Article Date: 1/1/2008

Allergan Files Lawsuit Against Cosmetic Companies Over Use of Bimatoprost

Allergan Files Lawsuit Against Cosmetic Companies Over Use of Bimatoprost


Drug manufacturer Allergan Inc. has filed a patent-in-fringement lawsuit against seven companies in the U.S. District Court in Santa Ana, Calif. The suit claims the companies are marketing and selling eyelash-growth products that contain the glaucoma drug bimatoprost (Lumigan, Allergan), which has the side effect of eyelash growth.

Among the seven defendants: Derma-Quest Skin Therapy (DermaLash), Athena Cosmetics (RevitaLash) and Civic Center Pharmacy (Luxette). Many of the lash enhancers come in mascara-like containers with applicators similar to those used for mascara.

Allergan has requested a court order to preclude the companies from selling these and the other products in question. A spokesperson for Allergan said it's the company's policy not to comment on pending litigation.

Meanwhile, a recent article in The Wall Street Journal revealed that Allergan may be testing bimatoprost for exclusive lash use. A spokesperson for the company says Allergan has developed intellectual property in eyelash enhancers, but has not made any public disclosures about it.

In related news, the Food and Drug Administration (FDA) seized $2 million worth of tubes of Age Intervention Eyelash, by Jan Marini Skin Research, another defendant in Allergan's lawsuit.

The reason for the seizure: The FDA said it considers the product an "unapproved and misbranded drug" because Jan Marini Skin Research marketed Age Intervention Eyelash as an eyelash enhancer, yet never showed it to be safe and effective, and the FDA never approved the product, says an FDA press release.

That same press release deemed Age Intervention Eyelash an "adulterated cosmetic," as it contains bimatoprost. Research has shown that bimatoprost may cause increased pigmentation of the iris and lid, which may be permanent, according to Lumigan's final printed labeling. The labeling also reveals reports of macular edema, including cystoid macular edema, and that as a result, you should use it with caution in aphakic patients, pseudoaphakic torn-posterior-lens-capsule patients and those with known risk factors for macular edema. Among other reported adverse effects: conjunctival hyperemia and ocular pruritis.

Further, research has shown that patients currently using prescription bimatoprost in conjunction with the Age Intervention Eyelash, may increase their risk of optic-nerve damage, which could lead to blindness. This is because the extra dose in Age Intervention Eyelash may decrease the efficacy of the prescription drug, according to the FDA press release.

"Because this medication may potentially cause edema, the FDA should definitely pursue research into identifying whether there is a similar effect when applied to the eyelids alone," says John B. Gelvin, a Kansas City, Mo., O.D., and member of the Optometric Glaucoma Society. "Until such research is conducted, we, as O.D.s, need to make our female patients aware that these products may have ocular consequences."

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Vistakon Tests Optometry Business 1010 Course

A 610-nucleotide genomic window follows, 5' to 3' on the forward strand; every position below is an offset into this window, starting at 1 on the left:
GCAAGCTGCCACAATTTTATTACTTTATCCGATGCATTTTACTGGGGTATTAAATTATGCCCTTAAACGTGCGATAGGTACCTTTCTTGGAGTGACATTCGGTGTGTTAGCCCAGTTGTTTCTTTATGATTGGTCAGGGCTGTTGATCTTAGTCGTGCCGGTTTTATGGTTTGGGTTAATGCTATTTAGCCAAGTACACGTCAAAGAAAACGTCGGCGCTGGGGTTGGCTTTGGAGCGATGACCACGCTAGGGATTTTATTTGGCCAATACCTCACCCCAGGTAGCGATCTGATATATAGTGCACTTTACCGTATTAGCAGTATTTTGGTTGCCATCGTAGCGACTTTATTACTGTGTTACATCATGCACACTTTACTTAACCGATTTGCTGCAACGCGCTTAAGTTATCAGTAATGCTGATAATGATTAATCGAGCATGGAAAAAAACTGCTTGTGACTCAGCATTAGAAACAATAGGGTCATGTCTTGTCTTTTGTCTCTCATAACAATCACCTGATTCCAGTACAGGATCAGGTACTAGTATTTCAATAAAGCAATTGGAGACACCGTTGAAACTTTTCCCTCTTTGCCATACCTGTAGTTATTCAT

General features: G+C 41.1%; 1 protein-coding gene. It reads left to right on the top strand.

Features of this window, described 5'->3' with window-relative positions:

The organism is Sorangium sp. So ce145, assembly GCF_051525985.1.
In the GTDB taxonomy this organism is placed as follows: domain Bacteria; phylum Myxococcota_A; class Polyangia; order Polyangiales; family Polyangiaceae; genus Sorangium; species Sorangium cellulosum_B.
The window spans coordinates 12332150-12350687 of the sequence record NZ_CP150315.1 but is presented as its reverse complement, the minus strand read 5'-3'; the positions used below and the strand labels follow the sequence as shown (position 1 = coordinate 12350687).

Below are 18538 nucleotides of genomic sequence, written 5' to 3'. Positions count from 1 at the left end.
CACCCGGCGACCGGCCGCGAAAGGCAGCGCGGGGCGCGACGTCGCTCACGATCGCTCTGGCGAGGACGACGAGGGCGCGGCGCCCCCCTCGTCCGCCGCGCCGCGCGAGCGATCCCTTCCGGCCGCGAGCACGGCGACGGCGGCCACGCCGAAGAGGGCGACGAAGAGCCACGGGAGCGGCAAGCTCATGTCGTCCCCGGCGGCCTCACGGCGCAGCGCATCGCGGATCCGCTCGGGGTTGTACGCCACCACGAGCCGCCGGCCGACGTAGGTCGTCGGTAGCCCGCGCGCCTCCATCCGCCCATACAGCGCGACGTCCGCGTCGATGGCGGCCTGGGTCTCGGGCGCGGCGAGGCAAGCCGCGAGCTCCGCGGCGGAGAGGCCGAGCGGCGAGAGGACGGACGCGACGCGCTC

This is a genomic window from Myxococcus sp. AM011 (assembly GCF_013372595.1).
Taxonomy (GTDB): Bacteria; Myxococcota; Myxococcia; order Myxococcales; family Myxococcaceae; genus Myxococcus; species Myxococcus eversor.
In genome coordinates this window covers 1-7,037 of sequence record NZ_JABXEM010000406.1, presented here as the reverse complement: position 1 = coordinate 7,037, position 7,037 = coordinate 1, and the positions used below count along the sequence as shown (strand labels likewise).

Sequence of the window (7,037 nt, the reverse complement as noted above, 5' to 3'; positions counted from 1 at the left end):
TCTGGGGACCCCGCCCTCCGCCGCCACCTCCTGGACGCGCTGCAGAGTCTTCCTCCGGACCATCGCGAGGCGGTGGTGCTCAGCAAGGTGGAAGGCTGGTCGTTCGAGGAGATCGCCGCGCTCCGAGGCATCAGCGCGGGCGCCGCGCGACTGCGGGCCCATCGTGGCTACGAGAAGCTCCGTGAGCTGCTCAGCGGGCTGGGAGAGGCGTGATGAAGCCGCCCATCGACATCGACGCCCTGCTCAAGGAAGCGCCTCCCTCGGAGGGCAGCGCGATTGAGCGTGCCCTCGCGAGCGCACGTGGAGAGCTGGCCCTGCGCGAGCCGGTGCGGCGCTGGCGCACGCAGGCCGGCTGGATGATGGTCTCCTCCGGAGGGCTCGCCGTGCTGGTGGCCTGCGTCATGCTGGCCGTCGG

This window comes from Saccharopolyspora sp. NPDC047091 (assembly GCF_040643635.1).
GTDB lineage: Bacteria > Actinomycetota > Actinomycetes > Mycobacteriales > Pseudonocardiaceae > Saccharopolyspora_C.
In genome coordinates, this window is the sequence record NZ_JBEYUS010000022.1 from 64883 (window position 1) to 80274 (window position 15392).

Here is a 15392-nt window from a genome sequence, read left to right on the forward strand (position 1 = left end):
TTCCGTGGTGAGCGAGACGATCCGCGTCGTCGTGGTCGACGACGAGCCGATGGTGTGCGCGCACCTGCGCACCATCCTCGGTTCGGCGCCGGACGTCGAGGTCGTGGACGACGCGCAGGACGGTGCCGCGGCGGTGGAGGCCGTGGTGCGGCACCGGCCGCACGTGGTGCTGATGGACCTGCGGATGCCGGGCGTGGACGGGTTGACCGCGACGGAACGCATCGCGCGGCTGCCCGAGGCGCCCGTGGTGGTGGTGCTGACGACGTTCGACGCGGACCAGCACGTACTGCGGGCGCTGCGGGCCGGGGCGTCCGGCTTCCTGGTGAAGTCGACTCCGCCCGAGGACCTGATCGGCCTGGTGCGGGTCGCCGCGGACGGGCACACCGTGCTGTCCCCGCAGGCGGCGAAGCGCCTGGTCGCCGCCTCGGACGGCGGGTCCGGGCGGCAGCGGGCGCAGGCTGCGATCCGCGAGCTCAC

■ Staff can make or break an optometric practice. That was the message of the "Keys to Successful Staff Development," an all-day practice-management course, held at The Vision Care Institute satellite location at the Pennsylvania College of Optometry in Elkins Park, Pa., on November 10. The course, still under development, is part of Vistakon's Optometry Business 101 series, an array of practice-management courses that seek to help optometrists better their practices.

Optometrists Walter D. West of Brentwood, Tenn. (also the Chief Optometric Editor of OM), and George Boulware, Ph.D., of Nashville, Tenn., taught the course, which provided both practical and legal information regarding the recruitment, selection, retention, benefits and training of employees. Among their many lessons: If you overlook satisfying the social (work environment) and technical (education, etc.) needs of your employees, they'll become unhappy, which can lead to a "work-just-enough-not-to-get-fired" mentality. This mentality, in turn, can lead to a lack of office efficiency, poor interactions with patients and a decrease in your practice revenue.

A sampling of their advice to prevent this mentality: Provide a job description to the candidate that accurately lists the nature and requirements of the job. Also, actively recognize the employee's contribution to your practice. You can do this verbally or with a thank-you note, flowers, balloons, candy, gift certificates, etc. Positive reinforcement increases the probability that the person will stay motivated, the speakers said.

Roughly 20 optometrists, invited by Vistakon, participated in the trial-run interactive course. Their job: to assess its strength as a practice-management class.

"We use interactive simulations that facilitate adult learning to make the course engaging and challenging," said Derrick L. Artis, O.D., M.B.A., F.A.A.O., director of customer development at Vistakon, who developed this and other Business 101 programs. "… Doctors left with valuable tools to be implemented in their practice the very next day."

The Vision Care Institute plans to launch the full-scale program in the second quarter of this year. OM will publish more information on this management course, as it becomes available.

Optometric Management, Issue: January 2008